Ben Barnes. Texas Tech brought a busload: not only the heads of three academic departments, several colleagues and their four graduate assistants, but college president Grover E. Murray and the entire college choir. Following a rousing choral prelude, the governor introduced their dramatic slide show by calling the project “a completely new idea and innovation in the treatment of recreational travel . . . designed to provide visitors to our State, as well as Texans, with a means of getting off the beaten paths and onto the byways for a leisurely look at the abundant scenic, historical, and recreational attractions that Texas has to offer.” He trumpeted the state’s first-ever billion-dollar tourism year, playing up the personal value of recreation and the financial value of travelers coming to the state. “What I see for the future,” the Austin American-Statesman quoted Connally as stating in its morning edition, “is a series of what might be called ‘Travel Trails of Texas’.”

Ten months to rollout The governor enthusiastically adopted the Urbanovsky team’s study, along with modifications he worked out with them. They came to see the trails as a designated system of existing highways, passing through long stretches of rural land and small towns. They saw the program as an opportunity for historical interpretation whose aesthetic and economic benefit to the state would exceed initial costs. And their implementation plan made it clear that the governor envisioned a public-private partnership, with individual counties making the case for “sufficient scenic, historical and recreational interest to warrant inclusion on a trail,” as his press memo of May 7 directed. Communities along the eventual trail routes stood to reap the benefit even while the state’s tax revenues were expected to increase. Governor Connally appointed a five-member permanent committee composed of Austin agency heads: Tom H. Taylor of the Texas Highway Department’s Travel and Information Division; Truett Latimer of the Texas State Historical Survey Committee; William M. Gosdin of the Parks and Wildlife Department (a Texas Tech protégé of Urbanovsky); and Dorman H. Winfrey of the Texas State Library, with Frank Hildebrand of the Texas Tourism Development Agency as chair. Connally laid out their charge, with a spring 1968 deadline. Further, Connally, never one to ignore the prospect of dollars flowing into the state, had a huge stake in the success of the upcoming HemisFair ’68. He envisioned that the series of trails would draw visitors from all over the world into every corner of Texas during the sixmonth exposition. That very month the committee wrote to every county judge and began to solicit input from community stakeholders. The April 1968 launch of HemisFair was less than a year away. Committee members drove the state and plotted attractions on a large map, considering perhaps six to 15 loop trails. Trails were to avoid freeways and unimproved roads alike, no side or alternate routes were allowed, and no trail was to backtrack. As Fort Worth businessman and Texas Historical Survey member A. M. Pate, Jr., explained to his fellow citizens that June, the Travel Trails would “be the basis for a ‘recreational environment’ where the stresses and strains of existence in the nuclear age may be replaced by a more pleasant and rewarding way of life.” By November the committee had settled on 10 trails. The driving routes had been mapped out with the assistance of highway engineers and would be marked with distinctive brown signage to distinguish them from the Interstate system WIN T E R 2 0 1 6 /’1 7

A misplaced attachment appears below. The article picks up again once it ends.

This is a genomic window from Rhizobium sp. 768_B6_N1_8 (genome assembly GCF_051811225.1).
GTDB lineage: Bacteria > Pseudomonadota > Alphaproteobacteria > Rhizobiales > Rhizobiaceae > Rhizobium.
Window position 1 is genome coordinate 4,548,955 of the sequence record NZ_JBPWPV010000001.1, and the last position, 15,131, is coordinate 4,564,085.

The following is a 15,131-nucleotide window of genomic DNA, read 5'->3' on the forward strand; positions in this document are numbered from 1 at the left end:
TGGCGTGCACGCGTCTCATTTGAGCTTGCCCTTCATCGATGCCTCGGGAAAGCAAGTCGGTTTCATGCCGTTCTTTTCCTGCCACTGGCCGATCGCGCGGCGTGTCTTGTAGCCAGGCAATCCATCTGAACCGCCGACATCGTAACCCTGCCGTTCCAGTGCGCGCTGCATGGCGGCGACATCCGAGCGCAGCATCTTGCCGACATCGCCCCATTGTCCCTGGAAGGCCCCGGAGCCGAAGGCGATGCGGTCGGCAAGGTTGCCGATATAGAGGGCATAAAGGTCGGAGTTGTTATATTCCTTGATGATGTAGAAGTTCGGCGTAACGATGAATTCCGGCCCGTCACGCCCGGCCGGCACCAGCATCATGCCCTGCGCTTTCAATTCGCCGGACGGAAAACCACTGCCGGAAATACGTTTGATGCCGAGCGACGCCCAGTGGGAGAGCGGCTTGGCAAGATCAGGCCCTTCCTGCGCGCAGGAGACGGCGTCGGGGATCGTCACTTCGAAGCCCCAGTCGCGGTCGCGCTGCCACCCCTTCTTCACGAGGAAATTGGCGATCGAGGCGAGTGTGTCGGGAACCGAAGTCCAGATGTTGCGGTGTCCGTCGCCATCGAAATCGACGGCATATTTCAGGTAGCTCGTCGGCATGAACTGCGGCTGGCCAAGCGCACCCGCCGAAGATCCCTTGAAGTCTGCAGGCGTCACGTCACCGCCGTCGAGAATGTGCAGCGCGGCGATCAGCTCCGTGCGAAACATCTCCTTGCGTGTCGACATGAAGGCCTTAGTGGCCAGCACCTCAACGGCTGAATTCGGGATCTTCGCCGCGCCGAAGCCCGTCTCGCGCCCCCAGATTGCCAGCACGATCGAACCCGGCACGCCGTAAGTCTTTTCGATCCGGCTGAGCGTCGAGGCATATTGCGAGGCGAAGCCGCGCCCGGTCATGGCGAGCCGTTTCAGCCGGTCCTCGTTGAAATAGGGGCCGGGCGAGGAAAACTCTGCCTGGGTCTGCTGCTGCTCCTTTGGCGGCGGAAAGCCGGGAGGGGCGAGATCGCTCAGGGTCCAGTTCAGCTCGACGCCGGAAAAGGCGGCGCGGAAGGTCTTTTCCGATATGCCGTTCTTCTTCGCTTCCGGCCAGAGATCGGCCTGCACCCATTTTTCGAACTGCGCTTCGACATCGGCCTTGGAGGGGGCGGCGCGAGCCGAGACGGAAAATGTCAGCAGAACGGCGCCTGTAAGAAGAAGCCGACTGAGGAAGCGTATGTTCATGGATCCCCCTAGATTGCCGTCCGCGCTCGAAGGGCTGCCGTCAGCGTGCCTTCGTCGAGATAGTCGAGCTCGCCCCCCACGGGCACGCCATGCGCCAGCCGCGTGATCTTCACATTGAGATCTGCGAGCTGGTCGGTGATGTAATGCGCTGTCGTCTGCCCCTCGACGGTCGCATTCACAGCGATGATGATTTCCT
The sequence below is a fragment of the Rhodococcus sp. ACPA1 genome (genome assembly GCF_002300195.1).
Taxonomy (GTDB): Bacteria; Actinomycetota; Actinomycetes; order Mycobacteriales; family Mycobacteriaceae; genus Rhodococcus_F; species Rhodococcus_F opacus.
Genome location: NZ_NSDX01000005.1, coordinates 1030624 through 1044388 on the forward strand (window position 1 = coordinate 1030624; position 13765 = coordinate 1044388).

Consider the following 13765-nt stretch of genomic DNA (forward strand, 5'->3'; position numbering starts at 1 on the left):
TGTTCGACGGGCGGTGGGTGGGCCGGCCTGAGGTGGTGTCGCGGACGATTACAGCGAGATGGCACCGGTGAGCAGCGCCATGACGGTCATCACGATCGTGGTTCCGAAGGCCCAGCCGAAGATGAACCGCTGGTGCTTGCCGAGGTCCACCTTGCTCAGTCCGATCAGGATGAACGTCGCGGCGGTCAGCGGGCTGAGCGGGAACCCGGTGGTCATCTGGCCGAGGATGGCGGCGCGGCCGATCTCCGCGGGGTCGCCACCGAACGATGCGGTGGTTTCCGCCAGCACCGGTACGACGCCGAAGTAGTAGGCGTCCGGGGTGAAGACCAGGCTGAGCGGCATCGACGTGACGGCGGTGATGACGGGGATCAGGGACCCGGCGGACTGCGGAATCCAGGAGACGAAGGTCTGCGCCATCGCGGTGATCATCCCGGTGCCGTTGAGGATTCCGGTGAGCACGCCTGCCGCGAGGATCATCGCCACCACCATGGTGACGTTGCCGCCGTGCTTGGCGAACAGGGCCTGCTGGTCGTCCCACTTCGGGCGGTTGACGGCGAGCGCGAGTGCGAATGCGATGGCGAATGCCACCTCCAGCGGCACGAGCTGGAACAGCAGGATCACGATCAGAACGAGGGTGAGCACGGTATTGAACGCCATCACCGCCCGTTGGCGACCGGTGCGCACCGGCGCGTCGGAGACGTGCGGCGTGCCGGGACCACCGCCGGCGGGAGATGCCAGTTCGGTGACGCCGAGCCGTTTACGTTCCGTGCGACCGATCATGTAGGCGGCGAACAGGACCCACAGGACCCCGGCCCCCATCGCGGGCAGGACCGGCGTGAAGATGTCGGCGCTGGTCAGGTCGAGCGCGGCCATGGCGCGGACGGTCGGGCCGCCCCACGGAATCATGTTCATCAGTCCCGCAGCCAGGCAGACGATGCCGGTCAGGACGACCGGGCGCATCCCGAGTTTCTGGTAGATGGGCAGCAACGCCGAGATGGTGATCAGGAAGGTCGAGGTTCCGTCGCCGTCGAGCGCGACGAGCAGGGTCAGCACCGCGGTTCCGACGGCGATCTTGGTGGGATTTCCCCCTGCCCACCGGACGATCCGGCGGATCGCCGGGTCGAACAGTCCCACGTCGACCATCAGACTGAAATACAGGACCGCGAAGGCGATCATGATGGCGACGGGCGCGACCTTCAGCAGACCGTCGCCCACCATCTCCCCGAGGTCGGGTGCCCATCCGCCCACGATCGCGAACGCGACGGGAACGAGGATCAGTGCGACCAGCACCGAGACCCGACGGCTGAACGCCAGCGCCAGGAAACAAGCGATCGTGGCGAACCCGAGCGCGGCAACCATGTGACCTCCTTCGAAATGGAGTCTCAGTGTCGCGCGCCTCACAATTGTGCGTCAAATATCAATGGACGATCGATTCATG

of green. They estimated some 1,500 signs and an equal number of directional arrows would be needed. By the time the committee actually ordered the signs a few weeks later, however, the choice had been modified to a medium blue and white — a distinctive scheme still recognizable half a century later.

January 1968: The trails unveiled On Jan. 17, 1968, Connally launched the Texas Travel Trails to great fanfare at his Third Annual Governor’s Tourist Development Conference in Austin, citing a hundredfold return for every dollar invested in tourism. He unveiled the names, routes, signage, maps and major sites in the 157 designated counties. County judges were billed that very day for their trail signs — directional

signs $22 each, arrows $13. The 10 trails, which ranged in individual length from 523 to 859 miles, totaled nearly 7,000 miles of state highways and farm-tomarket roads. The trail logos, which also remain unchanged today, were produced and implemented by the Highway Department. The brochures created for distribution at the state’s Travel Information Centers proved popular; the agency would print half a million annually. The Travel Trails garnered significant media coverage as Governor and Mrs. Connally inaugurated several of the routes during 1968, traveling to major cities with an entourage of supporters. A caravan traveled portions of the Texas Mountain Trail, for instance, on March 27 and 28, beginning in Alpine, traveling down to Lajitas, back up